Mind-bogglingly, they share the right’s unholy obsession with citing the “benefits” of slavery and the opportunities for wholly disenfranchised people routinely beaten, whipped, raped, ripped from their families and murdered to game the loathsome system. “This course really gives students an opportunity to go deep,” chirped one “education” official…It refutes the notion that there’s one side against another…Really, there are multiple sides.” Retorts one professor still inhabiting Planet Earth, “There is no other perspective on slavery other than it was brutal.” To reiterate: Under the law of every slave state, including Florida, no slave could own anything – not the clothes on their back or the shoes on their feet. They were property, sold like a piece of livestock, as were, often, their children. Still, at a news conference noting that, “Instruction includes how slaves developed skills which, in some instances, could be applied for their personal benefit” – a claim proven to be utter bullshit – DeSantis whitesplained, “They’re probably going to show that some of the folks that eventually parlayed, you know, being a blacksmith into doing things later in life,” even if their kids had been sold. Activist and writer David Mura: “We still have not given up the stories Whiteness tells itself.”
Sorry. We’re going on at length to reiterate the thorny facts: The right is racist and deeply hypocritical, a foundational tool for the hubris of whiteness. In their view, the psychology of the abuser, “The problem is not that white America has been abusing Black America throughout our history, (but) that Black Americans keep remembering this history and telling it to white people – which somehow victimizes white people.” Anything they disagree with is indoctrination or un-American, “unless Whiteness approves it.” (No wonder slaves were forbidden to read or write, and Black people don’t feel safe there.) Despite their whiteness, there are consequences to their actions, their words matter, there is cause and effect in the universe, still, even hundreds of years on from King’s slaves “seared in the flames of withering injustice,” and 60 years on from his vow to end “the long night of their captivity.” Not yet, not with evil cretins like DeSantis in power, with his abuses, his silencing of history, his Nazis running free, the racist rhetoric he spews he’s not yet been held accountable for – “the words that come out of (his) mouth,” says state Rep. Angie Nixon, “time and time again.” DeSantis and the GOP “are doing nothing except hurting us,” she says through angry tears. “This man means us no good.”
And so to guns. In April, DeSantis signed into law behind closed doors a concealed carry bill that allows anyone to carry a gun without a permit, background check or training, until now all required. Despite polls finding 77% of Florida voters, including 62% of Republicans, oppose permitless carry, he defended the move at a gun store: “You don’t need a permission slip from the government (to) exercise your constitutional rights.” The law went into effect July 1. On Aug. 26, a young white supremacisr opened fire inside a Dollar General in Jacksonville, killing three Black people: Anolt “AJ” Laguerre Jr., 19; Jerrald De’Shaun Gallion, 29; and Angela Michelle Carr, 52. The shooter. Ryan Palmeter, 21, wore body armor, had swastikas emblazoned on his (yet again) AR-15 assault rifle, also had a Glock handgun, and had bought both guns legally. He evidently went first to the nearby, historically black Edward Waters University, but couldn’t get in. Sheriff T.K. Waters said Palmeter, a registered Republican who killed himself, left behind “manifestos” saying he “hated Black people.” The DOJ is investigating the killings as a hate crime and “act of racially motivated violent extremism.” Waters is considerably, refreshingly more blunt: “The manifestos made it clear – he wanted to kill niggers.”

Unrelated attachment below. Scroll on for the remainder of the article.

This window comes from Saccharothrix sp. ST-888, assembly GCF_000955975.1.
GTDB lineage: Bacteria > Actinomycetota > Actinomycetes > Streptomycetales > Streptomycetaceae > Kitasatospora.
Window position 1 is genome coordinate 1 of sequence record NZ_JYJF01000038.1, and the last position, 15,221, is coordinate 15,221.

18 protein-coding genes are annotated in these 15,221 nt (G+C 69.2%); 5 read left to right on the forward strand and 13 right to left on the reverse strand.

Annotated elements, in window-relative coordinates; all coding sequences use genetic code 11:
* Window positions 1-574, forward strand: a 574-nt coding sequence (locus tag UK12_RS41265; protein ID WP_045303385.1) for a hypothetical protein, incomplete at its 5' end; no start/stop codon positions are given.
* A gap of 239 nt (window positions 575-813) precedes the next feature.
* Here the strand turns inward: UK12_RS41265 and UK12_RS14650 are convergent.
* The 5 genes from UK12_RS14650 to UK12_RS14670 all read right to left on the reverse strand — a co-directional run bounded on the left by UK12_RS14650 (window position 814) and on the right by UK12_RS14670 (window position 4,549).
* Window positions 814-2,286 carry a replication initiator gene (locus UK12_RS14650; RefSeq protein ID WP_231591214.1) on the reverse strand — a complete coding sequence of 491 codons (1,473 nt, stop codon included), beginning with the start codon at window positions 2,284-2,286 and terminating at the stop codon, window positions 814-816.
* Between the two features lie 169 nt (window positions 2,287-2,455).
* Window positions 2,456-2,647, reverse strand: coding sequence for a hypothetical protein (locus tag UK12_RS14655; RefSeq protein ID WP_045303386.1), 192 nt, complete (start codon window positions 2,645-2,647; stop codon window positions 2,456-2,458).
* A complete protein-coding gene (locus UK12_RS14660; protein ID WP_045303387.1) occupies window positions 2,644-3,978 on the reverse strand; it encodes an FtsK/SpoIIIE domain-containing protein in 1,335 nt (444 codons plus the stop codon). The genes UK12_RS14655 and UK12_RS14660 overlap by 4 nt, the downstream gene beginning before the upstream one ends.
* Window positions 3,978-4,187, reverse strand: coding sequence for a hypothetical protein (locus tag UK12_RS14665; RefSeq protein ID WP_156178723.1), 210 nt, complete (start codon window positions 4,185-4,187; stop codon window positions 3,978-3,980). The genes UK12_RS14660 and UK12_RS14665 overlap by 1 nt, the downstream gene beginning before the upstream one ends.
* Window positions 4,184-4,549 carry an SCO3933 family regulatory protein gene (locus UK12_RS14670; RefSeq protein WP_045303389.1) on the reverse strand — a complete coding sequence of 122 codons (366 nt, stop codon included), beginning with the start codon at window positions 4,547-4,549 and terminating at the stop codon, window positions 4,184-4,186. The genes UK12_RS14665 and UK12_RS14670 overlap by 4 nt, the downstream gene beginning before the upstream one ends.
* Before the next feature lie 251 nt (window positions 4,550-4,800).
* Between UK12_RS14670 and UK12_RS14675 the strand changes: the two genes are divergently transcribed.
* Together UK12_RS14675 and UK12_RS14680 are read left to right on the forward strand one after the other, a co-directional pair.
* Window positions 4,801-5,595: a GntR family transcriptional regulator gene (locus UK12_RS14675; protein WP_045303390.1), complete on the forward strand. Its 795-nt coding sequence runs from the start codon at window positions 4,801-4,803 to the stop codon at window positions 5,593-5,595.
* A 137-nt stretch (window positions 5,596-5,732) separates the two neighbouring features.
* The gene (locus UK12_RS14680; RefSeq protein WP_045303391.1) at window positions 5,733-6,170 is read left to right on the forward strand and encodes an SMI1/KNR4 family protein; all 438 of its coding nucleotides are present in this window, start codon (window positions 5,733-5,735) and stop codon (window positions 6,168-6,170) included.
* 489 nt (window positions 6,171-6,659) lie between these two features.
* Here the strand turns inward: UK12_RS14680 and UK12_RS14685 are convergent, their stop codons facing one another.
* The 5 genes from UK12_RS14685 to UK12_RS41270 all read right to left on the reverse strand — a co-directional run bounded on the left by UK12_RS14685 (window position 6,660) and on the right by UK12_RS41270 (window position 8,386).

Actions have consequences, there is cause and effect, words matter. Wayne Washington on “a white man with hate in his heart and a weapon of war at his fingertips”: “Now, the white men who hunt Black people lay out their aims in rambling manifestos…They aren’t ashamed. And why should they be? After all, they are answering a call.” He adds, “In his dying moments (the shooter) might have comforted himself with the certainty that others will follow in his footsteps. It’s only a matter of time.” On Sunday, black residents held a vigil for the victims. DeSantis, trailing his ugly history, came and was booed and heckled so loudy – “You are not welcome here!” “Your policies caused this!”- he stopped trying to speak; the photo of a scowling Angie Nixon, wrote one mourner, “is all of us.” Many cited DeSantis’ record – maps, Nazis, vindictiveness – to note, “This type of hatred isn’t random.” DeSantis intoned, straight-faced, “We are not going to let people be targeted based on their race,” and pledged more money for security at Edward Waters, which he’s long declined to fund. Nixon scoffed at the obscenely too-little-too-late “Band-Aid”; for years, she and other pols “told him what his rhetoric was going to do, and that is exactly what transpired.” She also warned of his hope to use Florida as a dystopian model for the country: “America, you are in danger, girl…When someone shows you who they are, believe them.”
In a sign of enduring hope and respect, many held photos of MLK at the 60th commemoration of the March on Washington Photo by Kevin Dietsch /Getty Images